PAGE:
The Iberian derby and its important place in international relations

Picture of a football on a centre spot

This article looks at the the Iberian derby, a football match between Spain and Portugal, and how the rivalry and cooperation between the two countries has moved into improved relations in recent years.

World cup 2018 in Russia

In a couple of days the 2018 World Cup will kick off in Moscow where Russia will play Saudi Arabia in the first match at the Luzhniki stadium, the home of the Russian national football team.

One day later will see the meeting of two neighbouring nations whose rivalry can be traced back many hundreds of years.

Some Iberian history

Spain and Portugal are the two nations that make up the part of the world known as the Iberian Peninsula.

In the year 1143 Portugal was formed as a nation and over the next few centuries made moves toward becoming a seafaring super-power. Spain was formed by the “House of Habsburg” who, in 1516 consolidated the lands east of Portugal previously organised by the “Crown of Castille

Spain may have been comparatively late to form as a country, but quickly became a competitor at sea. During its early years Spain claimed much of South America, Central America, and a large area of North America. Portugal also took control of many nations including Brazil.

Rivalry wasn’t just military. In 1581 the king of Portugal died without a successor and the Spanish king successfully claimed the throne of Portugal and kept it for 60 years.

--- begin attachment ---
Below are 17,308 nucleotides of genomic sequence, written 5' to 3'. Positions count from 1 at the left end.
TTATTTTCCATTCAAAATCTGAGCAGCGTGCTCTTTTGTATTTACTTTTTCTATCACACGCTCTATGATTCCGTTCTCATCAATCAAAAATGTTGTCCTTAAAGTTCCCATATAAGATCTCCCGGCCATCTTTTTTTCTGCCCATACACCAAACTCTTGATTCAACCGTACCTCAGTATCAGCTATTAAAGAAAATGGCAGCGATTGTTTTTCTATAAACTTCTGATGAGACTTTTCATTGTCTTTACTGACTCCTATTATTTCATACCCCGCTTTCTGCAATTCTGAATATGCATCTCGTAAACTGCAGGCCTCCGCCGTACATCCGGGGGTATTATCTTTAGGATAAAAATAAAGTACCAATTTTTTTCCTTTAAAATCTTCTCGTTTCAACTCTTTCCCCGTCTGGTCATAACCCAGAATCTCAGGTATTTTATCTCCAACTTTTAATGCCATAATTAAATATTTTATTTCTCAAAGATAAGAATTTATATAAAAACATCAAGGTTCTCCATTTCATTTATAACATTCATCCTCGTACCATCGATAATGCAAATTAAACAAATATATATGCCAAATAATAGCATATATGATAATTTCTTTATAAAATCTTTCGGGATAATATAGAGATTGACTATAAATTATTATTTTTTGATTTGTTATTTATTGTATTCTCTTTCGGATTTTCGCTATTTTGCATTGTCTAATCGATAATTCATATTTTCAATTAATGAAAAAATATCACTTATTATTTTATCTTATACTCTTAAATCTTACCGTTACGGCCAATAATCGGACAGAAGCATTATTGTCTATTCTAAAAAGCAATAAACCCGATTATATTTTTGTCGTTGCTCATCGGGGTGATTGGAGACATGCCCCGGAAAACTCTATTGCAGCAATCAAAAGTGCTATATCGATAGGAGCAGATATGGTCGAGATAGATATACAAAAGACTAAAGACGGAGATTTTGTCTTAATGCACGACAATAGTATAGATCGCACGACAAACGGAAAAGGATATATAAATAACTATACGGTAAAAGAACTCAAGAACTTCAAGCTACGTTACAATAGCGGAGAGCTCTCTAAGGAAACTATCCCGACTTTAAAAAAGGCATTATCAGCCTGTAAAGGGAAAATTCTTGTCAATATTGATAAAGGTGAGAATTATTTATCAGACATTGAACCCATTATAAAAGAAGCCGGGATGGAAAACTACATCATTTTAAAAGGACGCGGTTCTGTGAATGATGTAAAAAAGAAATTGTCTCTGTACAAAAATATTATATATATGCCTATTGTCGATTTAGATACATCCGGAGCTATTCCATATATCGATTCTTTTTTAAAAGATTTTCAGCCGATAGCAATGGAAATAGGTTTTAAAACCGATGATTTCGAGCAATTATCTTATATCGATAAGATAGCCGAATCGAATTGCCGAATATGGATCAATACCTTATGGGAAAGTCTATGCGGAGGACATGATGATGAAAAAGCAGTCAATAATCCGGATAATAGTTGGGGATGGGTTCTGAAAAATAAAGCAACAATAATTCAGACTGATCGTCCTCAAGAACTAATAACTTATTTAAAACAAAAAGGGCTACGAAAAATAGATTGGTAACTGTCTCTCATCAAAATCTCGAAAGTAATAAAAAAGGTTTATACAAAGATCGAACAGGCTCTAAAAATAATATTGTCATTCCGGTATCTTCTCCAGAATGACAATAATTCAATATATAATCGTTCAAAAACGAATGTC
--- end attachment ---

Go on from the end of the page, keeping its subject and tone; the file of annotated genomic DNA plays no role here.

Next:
The two countries generally seemed to compete with each other through all of this time, often jostling for control of territory. In 1777 there was a conflict between them relating to their interests in South America.

Football, the common interest

Since 1921 both nations have been meeting on the football field. Games have been held regularly, even during the dark years of World War 2.

But it was difficult for Portugal in the early years. It took them five years to force a draw and a further 21 years to beat Spain in 1947. Like Spain on the seas, Portugal very quickly caught up to speed.

These days games are much more evenly matched and often end in draws.

Like ping-pong diplomacy, football I tend to think can act as a great source of bonding. By providing away to interact honestly with the other side, football enables us to be at one with them in some respect.

It may be just one of many factors which has delivered us to the current diplomatic state of nations. Maybe a small factor, but a positive one.

Diplomatic progress

There’s a lots of cooperation between Spain and Portugal in recent years. They work closely together to combat drug trafficking and the considerable threat of forest fires on the peninsula.

One resounding action of friendship is the Albufeira Convention where both states committed to address water scarcity by taking a more holistic view of how each state builds dams and extracts the water from the rivers that flow through both countries.

The future

Over the next couple of weeks we’ll have fun shouting instructions at our favourite players to get us ahead of our rivals on the day. It’s quite nice to think that by confronting our rivals on the field, we may be diffusing behind the scenes resentments that cause real conflict.

Iberian derby inforgraphic

For a super-quick look at the topics covered in this post see our infographic below. Do feel free to copy and circulate it to your friends.
picture of infographic about the Iberian derby